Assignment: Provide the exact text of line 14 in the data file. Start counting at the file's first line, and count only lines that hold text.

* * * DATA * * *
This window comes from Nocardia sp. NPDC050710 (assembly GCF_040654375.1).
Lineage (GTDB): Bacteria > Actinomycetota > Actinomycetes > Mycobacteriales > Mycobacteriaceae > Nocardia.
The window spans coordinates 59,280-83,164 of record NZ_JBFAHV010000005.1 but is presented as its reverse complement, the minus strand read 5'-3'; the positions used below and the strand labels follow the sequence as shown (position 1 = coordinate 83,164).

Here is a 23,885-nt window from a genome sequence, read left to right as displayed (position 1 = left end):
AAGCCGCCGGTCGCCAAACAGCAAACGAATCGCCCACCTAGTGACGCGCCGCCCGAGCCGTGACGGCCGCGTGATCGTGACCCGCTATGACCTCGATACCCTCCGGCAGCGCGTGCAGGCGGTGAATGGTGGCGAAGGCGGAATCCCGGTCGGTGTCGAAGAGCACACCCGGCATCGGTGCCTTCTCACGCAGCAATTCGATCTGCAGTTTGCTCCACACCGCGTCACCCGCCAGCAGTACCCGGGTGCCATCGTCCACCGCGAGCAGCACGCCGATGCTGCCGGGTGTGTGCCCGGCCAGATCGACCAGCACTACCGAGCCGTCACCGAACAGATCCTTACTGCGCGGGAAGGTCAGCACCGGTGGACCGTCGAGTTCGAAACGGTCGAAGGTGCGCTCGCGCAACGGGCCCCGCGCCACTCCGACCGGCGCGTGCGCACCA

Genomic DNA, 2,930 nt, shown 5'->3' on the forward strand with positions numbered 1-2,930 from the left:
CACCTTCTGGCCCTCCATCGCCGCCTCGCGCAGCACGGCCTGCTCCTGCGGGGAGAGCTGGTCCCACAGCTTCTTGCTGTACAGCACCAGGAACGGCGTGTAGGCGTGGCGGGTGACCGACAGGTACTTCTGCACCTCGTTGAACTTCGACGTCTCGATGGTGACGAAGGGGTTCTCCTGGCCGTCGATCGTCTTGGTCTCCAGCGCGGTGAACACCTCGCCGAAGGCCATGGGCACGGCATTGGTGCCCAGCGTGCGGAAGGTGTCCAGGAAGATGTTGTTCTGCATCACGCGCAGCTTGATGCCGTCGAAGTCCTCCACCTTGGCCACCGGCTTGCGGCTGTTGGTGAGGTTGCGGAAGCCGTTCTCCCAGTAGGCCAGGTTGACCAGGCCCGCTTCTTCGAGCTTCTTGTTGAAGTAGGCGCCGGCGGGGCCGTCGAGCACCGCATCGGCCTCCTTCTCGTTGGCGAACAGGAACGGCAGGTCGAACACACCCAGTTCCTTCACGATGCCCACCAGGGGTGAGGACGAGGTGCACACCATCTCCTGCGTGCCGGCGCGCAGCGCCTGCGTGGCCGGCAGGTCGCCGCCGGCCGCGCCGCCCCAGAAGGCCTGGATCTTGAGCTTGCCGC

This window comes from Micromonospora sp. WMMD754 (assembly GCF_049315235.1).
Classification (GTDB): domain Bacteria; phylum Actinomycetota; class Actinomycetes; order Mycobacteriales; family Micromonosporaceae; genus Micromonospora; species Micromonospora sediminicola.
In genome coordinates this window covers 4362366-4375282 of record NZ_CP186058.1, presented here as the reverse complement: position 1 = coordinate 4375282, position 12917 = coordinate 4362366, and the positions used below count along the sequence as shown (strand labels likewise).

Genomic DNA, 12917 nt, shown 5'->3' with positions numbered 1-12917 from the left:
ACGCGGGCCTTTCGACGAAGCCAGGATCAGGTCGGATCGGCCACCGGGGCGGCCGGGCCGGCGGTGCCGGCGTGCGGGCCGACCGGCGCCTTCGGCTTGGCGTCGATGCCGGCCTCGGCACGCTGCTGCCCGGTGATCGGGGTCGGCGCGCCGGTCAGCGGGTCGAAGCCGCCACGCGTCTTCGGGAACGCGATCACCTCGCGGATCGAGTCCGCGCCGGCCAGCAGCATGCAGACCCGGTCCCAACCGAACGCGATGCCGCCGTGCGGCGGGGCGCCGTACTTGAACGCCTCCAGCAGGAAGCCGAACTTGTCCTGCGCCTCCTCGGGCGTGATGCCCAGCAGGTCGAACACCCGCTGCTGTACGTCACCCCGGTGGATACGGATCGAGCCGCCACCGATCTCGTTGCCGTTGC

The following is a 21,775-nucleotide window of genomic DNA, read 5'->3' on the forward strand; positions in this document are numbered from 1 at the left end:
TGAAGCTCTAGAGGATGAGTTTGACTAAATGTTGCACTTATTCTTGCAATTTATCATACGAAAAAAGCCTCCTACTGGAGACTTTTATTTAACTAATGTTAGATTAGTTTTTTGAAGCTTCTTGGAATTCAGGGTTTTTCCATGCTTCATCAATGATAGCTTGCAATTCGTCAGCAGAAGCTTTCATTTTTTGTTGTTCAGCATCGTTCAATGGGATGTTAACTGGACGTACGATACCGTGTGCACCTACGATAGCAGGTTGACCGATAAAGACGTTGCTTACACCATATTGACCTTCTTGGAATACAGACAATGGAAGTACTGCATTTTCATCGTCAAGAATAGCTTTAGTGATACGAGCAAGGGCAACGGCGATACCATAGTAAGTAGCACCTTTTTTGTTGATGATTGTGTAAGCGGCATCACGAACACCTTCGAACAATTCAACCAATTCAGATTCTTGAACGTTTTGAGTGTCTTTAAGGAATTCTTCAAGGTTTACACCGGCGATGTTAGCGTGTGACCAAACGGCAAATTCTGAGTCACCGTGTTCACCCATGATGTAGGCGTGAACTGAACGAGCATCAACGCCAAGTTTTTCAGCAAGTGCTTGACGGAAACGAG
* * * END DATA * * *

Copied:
TGAAGCTCTAGAGGATGAGTTTGACTAAATGTTGCACTTATTCTTGCAATTTATCATACGAAAAAAGCCTCCTACTGGAGACTTTTATTTAACTAATGTTAGATTAGTTTTTTGAAGCTTCTTGGAATTCAGGGTTTTTCCATGCTTCATCAATGATAGCTTGCAATTCGTCAGCAGAAGCTTTCATTTTTTGTTGTTCAGCATCGTTCAATGGGATGTTAACTGGACGTACGATACCGTGTGCACCTACGATAGCAGGTTGACCGATAAAGACGTTGCTTACACCATATTGACCTTCTTGGAATACAGACAATGGAAGTACTGCATTTTCATCGTCAAGAATAGCTTTAGTGATACGAGCAAGGGCAACGGCGATACCATAGTAAGTAGCACCTTTTTTGTTGATGATTGTGTAAGCGGCATCACGAACACCTTCGAACAATTCAACCAATTCAGATTCTTGAACGTTTTGAGTGTCTTTAAGGAATTCTTCAAGGTTTACACCGGCGATGTTAGCGTGTGACCAAACGGCAAATTCTGAGTCACCGTGTTCACCCATGATGTAGGCGTGAACTGAACGAGCATCAACGCCAAGTTTTTCAGCAAGTGCTTGACGGAAACGAG